BUFFALO, N.Y. -- Geographers and epidemiologists from the University at Buffalo, using life-course data from a cohort of breast cancer patients and controls in Western New York and geographic information systems (GIS) technology, have shown that women who developed breast cancer before menopause tend to cluster based on where they were born and where they lived at their menarche (start of menstruation). The clustering indicates that these women may have been exposed to something in the environment at those times in their lives that increased their risk of developing premenopausal breast cancer, said Daikwon Han, Ph.D., postdoctoral fellow in the UB Department of Social and Preventive Medicine and first author on the study. There was less evidence of clustering of postmenopausal cancer cases, he said. Han will present the study results June 12 at the annual meeting of the Society for Epidemiologic Research in Atlanta. "Researchers are moving more toward a life-course approach in studying the development of chronic disease," said Han. "At UB, we are developing spatial statistical methods to combine geographic information systems, mapping and visualization with epidemiology to help identify patterns of disease."
Finding clustering of cancer patients based on where they were born and lived during early life is significant, said Peter Rogerson, Ph.D., UB professor of geography and a study co-author. "If we just look at where the women lived when they were diagnosed, we miss something important."
The study positioned the clustering of premenopausal cases in an area near the border between Erie and Niagara counties in Western New York.
The project piggybacks on a case-control study of breast cancer in Erie and Niagara counties led by Jo L. Freudenheim, Ph.D., professor and interim chair of the Department of Social and Preventive Medicine in the UB School of Public Health and Health Professions. It involves 1,170 women with recently diagnosed breast cancer and 2,116 healthy women. Of this total, about half were born in either of the two counties and had provided the address of their residence at birth and menarche, and became the focus of the current project.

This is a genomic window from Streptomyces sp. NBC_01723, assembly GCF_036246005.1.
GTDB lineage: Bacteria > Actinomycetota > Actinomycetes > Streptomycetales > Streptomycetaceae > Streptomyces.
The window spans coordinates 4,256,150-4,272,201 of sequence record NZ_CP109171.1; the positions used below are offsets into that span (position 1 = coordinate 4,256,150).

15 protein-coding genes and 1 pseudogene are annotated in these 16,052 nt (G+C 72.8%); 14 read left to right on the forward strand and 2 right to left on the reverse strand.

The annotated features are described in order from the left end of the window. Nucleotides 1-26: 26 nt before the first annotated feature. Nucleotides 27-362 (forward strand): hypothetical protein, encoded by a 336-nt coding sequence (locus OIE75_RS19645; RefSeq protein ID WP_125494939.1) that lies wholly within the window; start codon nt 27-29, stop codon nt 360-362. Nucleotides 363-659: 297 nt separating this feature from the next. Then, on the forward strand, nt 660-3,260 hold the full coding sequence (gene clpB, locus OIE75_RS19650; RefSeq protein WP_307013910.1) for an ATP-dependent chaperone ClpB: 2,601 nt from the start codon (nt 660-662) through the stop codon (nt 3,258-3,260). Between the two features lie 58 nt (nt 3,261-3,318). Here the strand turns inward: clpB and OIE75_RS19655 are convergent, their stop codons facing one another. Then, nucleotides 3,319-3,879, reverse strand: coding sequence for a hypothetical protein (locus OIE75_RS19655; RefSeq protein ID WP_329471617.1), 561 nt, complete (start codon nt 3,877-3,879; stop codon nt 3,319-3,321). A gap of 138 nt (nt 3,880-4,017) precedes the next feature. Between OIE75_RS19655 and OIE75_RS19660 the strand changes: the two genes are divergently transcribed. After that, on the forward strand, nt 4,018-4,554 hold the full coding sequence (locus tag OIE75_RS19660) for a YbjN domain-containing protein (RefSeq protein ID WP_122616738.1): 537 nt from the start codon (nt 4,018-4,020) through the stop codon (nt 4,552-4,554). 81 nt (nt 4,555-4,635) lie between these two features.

In future studies, the researchers will combine the GIS results with information on the location of steel mills, chemical factories, gasoline stations, toxic-waste sites and other industrial sites in existence in the two counties between 1918-80. They then will calculate the distance between these sites and the women's homes at the time of birth and menarche, and compare this information for the participants with and without cancer.
Also contributing to the research were Matthew Bonner Ph.D., postdoctoral fellow; Jing Nie, graduate student; John E. Vena, Ph.D., professor, and Paola Muti, M.D., associate professor, all of the Department of Social and Preventive Medicine in the UB School of Public Health and Health Professions, and Maurizio Trevisan, M.D., professor of social and preventive medicine and interim dean of the school.
The research was supported by grants from the Department of Defense Breast Cancer Research Program and the National Institutes of Health.
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